At first glance, Marvel comics may not seem like an inspiration for gay culture. For Ottawa-based writer Nathan Burgoine, however, who started reading comic books as a child, the animated world of superheros and villains was fertile ground for his literary imagination.
“I am a giant geek who voraciously read X-Men comic books when I was a pre-teen all the way through high school graduation and beyond,” says Burgoine in an email to Apartment613, while discussing his debut novel Light, which he released this past October.
“[W]hen I was a kid, the metaphor of the X-Men was perfect to my experience: they were people who were born to normal parents, but weren’t normal themselves. They were different, and people would hate them for it. It wasn’t a far leap to translate that to my experience as a young queer kid.”
Besides superheros, Burgoine was also fascinated with psychic powers, especially telepathy and telekinesis. Combine these fantastical elements with gay culture, and the result is Light, a fantasy-filled adventure that takes place in Ottawa. (While Light is Burgoine’s debut novel, he has published numerous shorter pieces over the years).
Set during Pride Week in the nation’s capital, the book revolves around Kieran Quinn, a gay masseuse who lives in the ByWard Market.
Kieran is looking forward to a week full of activities, but when an extremist religious group arrives in Ottawa and starts picketing Pride events, violence erupts and several people end up seriously injured. What is unclear is the exact cause of the mysterious wounds – while Stigmatic Jack can make his hands bleed, nobody can prove he is the one wounding Pride participants.
Kieran, who has telepathic and psychokinetic abilities, begins to suspect that the violent attacks are being caused by mental powers. Is Stigmatic Jack a psychokinetic who is using his mind for evil? The answer will surprise you.
What may also surprise readers is the novel’s ability to deal with such difficult themes as virulent homophobia, while still telling a fun story.
“I think laughing at the serious things is a part and parcel of being queer,” says Burgoine. “It doesn’t mean I don’t take struggles and very real issues seriously, it just means that if I spent my entire life angry about the injustices, I’d burn out and be miserable.”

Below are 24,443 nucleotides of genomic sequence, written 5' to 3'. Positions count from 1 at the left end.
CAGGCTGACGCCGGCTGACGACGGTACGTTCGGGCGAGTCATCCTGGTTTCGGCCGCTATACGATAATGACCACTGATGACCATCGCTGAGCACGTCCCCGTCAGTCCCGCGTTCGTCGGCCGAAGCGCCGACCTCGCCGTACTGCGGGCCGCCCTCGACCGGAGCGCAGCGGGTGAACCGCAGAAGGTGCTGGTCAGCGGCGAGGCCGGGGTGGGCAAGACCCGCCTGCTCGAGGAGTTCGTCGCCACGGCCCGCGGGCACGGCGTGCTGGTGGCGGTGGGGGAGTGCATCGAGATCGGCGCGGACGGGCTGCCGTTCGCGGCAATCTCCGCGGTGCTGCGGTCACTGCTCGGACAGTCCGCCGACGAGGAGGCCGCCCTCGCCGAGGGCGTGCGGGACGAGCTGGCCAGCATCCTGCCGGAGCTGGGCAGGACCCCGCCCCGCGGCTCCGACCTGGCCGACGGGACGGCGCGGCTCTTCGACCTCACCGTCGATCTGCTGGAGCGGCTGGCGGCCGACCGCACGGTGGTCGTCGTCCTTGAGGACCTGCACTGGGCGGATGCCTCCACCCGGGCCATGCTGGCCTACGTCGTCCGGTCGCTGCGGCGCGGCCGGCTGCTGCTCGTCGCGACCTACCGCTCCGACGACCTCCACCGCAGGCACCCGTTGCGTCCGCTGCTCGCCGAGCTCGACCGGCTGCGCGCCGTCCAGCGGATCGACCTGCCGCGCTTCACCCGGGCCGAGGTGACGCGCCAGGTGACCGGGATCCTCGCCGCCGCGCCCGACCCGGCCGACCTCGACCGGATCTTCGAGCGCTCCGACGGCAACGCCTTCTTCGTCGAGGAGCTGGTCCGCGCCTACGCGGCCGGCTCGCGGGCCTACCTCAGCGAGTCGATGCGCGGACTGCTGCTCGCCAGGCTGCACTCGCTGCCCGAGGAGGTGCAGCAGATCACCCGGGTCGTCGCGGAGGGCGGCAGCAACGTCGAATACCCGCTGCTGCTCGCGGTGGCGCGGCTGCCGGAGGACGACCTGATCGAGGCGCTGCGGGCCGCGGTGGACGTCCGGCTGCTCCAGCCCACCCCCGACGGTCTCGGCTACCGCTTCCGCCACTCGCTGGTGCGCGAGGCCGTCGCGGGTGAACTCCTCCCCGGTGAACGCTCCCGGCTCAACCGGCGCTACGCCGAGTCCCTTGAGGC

Being a happy warrior, he adds, is essential.
“In the face of a challenge, I think the most inspiring people are the ones who can paint you an accurate picture of the real work and tough times ahead, and still make you smile,” says Burgoine.
“Kieran is facing some pretty awful people, but there are are people at his back, a whole community of them, in fact, and he’s goofy enough – I hope – that the reader never feels buried in the darker bits.”
This sense of a wider community is another great part of the book. Interestingly, almost all of the characters in the novel, from the Mayor to the police to the news media, support gay rights. Even mainstream religion is seen as a positive force, with Kieran himself saying that a true god could never hate anyone.
“It is really hard sometimes as a queer person to remember that there is a vast – but often quiet – group of people who aren’t out there trying to make your life worse,” says Burgoine.
“One of the reasons I wanted to set LIGHT during Pride Week is how much Pride Week reminds me of that. The police and firefighters have marched in the parade. Every parade I’ve gone to has included the Ottawa mayor as well.”
It’s only the extremists led by Stigmatic Jack and his followers who are portrayed as homophobic.
“A lot people I’ve spoken with who’ve read the book ask me if I was talking about the Westboro group, but there was no singular group,” says Burgoine. “It seems to me that those really out-there groups have nothing in common with the roots they claim (i.e. Christianity in general) and are mostly just making noise for the public limelight it can afford them.”